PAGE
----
-Analysis-

BEIJING — Two weeks ago, a preschool in Shanghai was exposed for abusing toddlers. One young child was brutally thrown around the floor, while another was forced to eat spicy mustard. Then, last week, a kindergarten in Beijing run by the Red, Yellow and Blue (RYB) Education company, was found to have been injecting children with unknown substances, as well as giving them unauthorized pills. It was not until certain children were discovered to have needle marks that parents were alerted.

Sexual abuse was suspected after some toddlers told their parents that they had been taken to a room and stripped naked in front of a naked man who claimed to be a doctor who needed to check their bodies.

Not only has this news sparked outrage, but it has also challenged people's assumptions. It has long been thought that child abuse cases occurred in remote and poor rural areas. Yet not only do most of these children come from Beijing's most privileged households, but the RYB education company was recently listed on the New York Stock Exchange, overseeing nearly 2,000 kindergartens and nursery schools across China.

This has led to a rapid disintegration of trust in preschools for millions of Chinese families. China's social media is filled with parental tales of anxiety and anger. A mother who was about to put her child in a prestigious nursery asked whether video monitoring will be installed to allow parents to watch and track their toddlers (and the teachers) at any time.

That child abuse in schools has come to light cannot be explained away as just a few random and extreme cases. Instead it is an indication that such problems in China's preschool education system are very real. But we must also acknowledge that such a situation obviously cannot be solved overnight.

This collapse of trust reminds me of the troubled state of China's doctor-patient relationship. People need doctors, yet they don't have confidence in them. Patients are always suspicious of doctors hoodwinking them, while the doctors are also defensive that they will encounter troublesome patients and/or their families. The general lack of transparency of the medical system leads to Chinese patients who tend to be too over-sensitive.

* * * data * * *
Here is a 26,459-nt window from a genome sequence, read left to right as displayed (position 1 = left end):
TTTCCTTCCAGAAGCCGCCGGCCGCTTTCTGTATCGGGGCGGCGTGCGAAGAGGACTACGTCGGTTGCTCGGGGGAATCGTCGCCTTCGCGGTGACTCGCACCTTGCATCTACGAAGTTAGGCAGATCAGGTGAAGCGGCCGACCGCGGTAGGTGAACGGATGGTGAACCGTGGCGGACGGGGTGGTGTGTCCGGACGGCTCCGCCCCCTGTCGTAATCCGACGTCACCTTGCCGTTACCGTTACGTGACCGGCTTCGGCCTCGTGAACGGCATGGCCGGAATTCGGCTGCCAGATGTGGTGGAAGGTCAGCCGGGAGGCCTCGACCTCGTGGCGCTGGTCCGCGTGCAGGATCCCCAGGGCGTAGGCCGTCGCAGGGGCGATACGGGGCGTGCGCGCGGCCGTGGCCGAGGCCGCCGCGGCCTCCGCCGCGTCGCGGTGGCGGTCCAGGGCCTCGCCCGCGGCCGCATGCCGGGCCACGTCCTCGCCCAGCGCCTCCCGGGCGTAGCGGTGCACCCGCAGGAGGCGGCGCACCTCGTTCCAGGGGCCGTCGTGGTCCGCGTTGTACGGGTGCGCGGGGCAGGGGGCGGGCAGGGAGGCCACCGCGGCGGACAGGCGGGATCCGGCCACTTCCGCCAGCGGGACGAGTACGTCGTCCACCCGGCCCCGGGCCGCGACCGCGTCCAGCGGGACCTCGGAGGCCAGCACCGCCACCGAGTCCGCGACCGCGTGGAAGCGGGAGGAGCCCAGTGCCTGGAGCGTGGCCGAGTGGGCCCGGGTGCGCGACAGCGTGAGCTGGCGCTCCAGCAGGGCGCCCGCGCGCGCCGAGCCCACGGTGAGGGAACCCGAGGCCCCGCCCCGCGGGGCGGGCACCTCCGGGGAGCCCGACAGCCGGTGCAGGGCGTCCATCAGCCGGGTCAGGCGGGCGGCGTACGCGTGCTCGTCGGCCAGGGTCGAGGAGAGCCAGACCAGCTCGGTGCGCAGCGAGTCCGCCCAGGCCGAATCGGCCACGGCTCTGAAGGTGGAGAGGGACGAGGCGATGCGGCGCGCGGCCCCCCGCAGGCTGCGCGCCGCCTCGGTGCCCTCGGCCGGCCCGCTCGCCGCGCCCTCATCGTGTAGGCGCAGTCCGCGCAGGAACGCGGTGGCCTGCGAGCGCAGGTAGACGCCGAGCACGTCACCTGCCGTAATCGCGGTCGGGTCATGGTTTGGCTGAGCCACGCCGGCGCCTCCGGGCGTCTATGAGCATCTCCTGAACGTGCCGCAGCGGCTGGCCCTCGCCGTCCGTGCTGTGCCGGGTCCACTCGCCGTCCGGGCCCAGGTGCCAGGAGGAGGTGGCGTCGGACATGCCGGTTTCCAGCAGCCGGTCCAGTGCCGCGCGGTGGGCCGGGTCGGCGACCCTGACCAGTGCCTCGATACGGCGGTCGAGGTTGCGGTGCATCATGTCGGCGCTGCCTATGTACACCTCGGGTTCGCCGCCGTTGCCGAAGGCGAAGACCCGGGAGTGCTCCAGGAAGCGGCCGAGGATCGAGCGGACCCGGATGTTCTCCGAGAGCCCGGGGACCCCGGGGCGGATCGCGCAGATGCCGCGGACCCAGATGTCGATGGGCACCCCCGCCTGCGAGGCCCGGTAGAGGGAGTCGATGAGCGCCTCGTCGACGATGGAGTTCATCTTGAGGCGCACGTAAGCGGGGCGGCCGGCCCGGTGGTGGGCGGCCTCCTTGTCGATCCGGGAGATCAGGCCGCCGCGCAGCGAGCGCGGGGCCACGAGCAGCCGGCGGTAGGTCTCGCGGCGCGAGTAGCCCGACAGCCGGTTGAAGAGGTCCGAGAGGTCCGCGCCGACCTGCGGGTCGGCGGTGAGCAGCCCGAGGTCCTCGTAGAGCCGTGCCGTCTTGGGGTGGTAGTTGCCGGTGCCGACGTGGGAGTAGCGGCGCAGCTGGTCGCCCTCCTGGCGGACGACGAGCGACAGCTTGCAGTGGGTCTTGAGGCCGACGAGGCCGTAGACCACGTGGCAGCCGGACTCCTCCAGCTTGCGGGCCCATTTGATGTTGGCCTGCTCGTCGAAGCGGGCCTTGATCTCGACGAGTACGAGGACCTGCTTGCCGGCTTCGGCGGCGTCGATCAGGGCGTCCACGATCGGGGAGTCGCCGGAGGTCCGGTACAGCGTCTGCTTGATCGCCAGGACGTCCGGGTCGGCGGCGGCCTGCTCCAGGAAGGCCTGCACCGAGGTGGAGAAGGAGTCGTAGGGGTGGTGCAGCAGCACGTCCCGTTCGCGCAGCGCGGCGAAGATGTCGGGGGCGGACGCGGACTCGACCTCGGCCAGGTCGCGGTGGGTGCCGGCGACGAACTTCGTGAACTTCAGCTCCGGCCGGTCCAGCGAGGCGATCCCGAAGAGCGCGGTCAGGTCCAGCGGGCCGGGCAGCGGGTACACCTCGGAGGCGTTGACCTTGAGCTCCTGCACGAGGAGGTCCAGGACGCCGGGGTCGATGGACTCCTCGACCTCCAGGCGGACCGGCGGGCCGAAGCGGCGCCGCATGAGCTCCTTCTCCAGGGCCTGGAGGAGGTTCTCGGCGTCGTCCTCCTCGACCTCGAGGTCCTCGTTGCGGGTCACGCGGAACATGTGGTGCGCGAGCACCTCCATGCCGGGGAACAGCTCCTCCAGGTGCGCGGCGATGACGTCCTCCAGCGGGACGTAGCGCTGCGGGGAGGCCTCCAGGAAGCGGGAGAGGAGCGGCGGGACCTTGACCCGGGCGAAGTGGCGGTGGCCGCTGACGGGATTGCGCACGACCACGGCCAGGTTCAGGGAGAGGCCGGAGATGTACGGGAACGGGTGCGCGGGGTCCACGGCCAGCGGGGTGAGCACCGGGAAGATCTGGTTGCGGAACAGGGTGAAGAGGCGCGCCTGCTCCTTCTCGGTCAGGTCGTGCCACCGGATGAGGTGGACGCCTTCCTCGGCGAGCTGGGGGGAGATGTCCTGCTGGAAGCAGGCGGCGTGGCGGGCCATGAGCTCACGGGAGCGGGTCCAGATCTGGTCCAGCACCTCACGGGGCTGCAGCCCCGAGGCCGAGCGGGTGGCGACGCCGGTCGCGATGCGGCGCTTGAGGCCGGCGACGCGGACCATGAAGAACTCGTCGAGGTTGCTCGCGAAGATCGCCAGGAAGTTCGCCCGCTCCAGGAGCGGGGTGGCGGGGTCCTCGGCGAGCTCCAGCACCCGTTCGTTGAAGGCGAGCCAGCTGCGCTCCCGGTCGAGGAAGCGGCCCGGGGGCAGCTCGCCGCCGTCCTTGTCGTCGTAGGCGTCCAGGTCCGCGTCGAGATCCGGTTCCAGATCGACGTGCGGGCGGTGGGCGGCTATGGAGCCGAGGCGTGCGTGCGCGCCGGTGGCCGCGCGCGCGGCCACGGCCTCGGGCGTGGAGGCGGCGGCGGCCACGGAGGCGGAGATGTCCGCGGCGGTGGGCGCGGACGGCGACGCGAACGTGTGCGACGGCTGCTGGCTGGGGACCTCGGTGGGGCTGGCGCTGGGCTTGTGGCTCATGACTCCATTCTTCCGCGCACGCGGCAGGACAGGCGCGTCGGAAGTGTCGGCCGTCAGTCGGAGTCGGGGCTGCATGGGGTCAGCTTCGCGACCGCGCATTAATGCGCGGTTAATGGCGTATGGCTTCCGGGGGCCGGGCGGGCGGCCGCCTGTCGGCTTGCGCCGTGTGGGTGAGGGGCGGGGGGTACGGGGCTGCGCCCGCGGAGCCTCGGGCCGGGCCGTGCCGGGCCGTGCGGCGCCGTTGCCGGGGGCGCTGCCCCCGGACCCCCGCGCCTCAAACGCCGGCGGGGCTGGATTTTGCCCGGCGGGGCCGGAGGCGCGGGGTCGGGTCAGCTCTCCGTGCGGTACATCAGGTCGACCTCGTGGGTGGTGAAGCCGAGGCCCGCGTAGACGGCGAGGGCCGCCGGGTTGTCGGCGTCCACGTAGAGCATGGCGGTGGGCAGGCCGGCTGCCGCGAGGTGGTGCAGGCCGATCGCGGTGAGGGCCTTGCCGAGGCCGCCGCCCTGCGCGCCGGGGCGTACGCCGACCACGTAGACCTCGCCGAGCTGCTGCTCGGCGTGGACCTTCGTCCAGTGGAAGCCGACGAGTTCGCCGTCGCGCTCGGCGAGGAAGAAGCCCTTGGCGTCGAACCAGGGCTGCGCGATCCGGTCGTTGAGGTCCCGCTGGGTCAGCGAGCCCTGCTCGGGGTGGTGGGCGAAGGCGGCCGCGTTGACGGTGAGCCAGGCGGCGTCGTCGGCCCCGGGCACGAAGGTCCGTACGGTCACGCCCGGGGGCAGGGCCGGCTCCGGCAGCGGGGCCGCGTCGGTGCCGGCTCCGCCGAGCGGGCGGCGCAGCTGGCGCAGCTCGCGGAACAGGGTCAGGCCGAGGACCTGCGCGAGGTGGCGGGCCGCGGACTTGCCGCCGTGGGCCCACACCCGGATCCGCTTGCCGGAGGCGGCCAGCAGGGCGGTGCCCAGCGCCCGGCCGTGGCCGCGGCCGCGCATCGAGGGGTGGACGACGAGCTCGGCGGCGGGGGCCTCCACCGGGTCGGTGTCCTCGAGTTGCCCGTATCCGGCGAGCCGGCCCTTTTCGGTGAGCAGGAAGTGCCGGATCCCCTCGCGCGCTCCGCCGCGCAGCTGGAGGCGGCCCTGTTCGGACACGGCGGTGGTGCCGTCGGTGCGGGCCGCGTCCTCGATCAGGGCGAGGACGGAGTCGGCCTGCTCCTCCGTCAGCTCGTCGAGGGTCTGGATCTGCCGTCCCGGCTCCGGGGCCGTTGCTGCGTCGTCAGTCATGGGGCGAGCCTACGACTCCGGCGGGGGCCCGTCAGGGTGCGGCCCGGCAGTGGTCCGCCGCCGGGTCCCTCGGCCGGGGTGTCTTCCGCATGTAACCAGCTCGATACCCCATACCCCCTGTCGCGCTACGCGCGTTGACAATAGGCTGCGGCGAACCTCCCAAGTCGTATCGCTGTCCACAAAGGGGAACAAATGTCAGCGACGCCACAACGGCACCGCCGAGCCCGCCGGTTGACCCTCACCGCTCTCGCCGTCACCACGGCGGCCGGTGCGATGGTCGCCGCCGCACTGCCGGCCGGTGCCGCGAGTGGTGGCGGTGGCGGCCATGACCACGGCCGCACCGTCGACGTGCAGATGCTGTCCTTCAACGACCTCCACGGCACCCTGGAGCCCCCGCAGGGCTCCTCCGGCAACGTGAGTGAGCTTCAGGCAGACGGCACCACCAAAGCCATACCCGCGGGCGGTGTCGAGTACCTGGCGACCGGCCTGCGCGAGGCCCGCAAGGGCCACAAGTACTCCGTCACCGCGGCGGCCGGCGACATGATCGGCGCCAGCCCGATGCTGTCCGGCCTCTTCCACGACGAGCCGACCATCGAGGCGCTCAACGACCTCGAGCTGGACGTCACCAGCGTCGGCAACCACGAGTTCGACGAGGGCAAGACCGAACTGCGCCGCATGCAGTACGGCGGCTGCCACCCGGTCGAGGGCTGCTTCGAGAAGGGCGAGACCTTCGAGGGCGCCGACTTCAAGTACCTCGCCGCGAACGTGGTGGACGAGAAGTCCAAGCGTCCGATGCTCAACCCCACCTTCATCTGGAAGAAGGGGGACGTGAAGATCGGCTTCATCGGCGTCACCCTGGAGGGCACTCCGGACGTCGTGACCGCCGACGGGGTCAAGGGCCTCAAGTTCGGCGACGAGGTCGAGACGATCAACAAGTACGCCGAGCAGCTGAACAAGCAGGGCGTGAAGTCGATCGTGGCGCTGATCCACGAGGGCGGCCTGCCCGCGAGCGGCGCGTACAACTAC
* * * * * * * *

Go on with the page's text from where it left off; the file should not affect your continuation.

Even if cameras are installed everywhere, they will only expose the most blatant violence.

All of this is very similar to what is happening now to the relation between parents and kindergartens. As noted by one parent, who appeared quite rational amid the current torrent of anger, kindergarten teacher is a profession that requires emotional access. It's not a standardized or mechanized job. If parents are forever suspicious of teachers and the teachers are wary of parents, how can children possibly obtain the best, most open care and education?

The question is worth pondering. Video surveillance seems an extreme response. Without thinking about the problems that come with toilets and the like, even if cameras are installed everywhere, they are only to expose the most blatant violence.

Violence that falls in grey areas – such as screaming, threatening children, or more subtle cruelty — won't be found through videos. Yet such treatment can be no less harmful for children.

The paradox of this scandal is that our society's criterion of what jeopardizes children's interests is actually too low. People are outraged only when schools have breached the most extreme line into blatant violence. In fact, from the perspective of children's interests, a society's belief that adults are superior to children paves the way for all subsequent mistreatment. And for this reason, a collapse of trust between families and nurseries is very worrying indeed.

The special occupational nature of early childhood education requires a professional spirit and quality training, but also an emotional intelligence. Nursery school and kindergarten teachers must know how to respond to the very special reality of life among small children — and also know how to interact with their parents. Only if the family-school relationship is on solid ground can the seeds of goodness grow from the first stopping point on the journey from home to society.

Ultimately I could join the public's appeal for equipping kindergartens with cameras, but I do not think it can solve all the problems. Rather, our society has to form a new consensus. We should allow zero tolerance for any form of abuse or improper treatment of students, or having to follow unwritten rules of bribing teachers with gifts or money in the hope that they will treat their children better.

Our educators, families, the press as well as public opinion should strive for rebuilding trust so that our children can live in a harmonious environment. That's the only way they will learn to trust others in the world as they grow older. This is not naivety but a basic cornerstone of mental health. There's no education without love. And no education system can thrive without the most basic level of trust.


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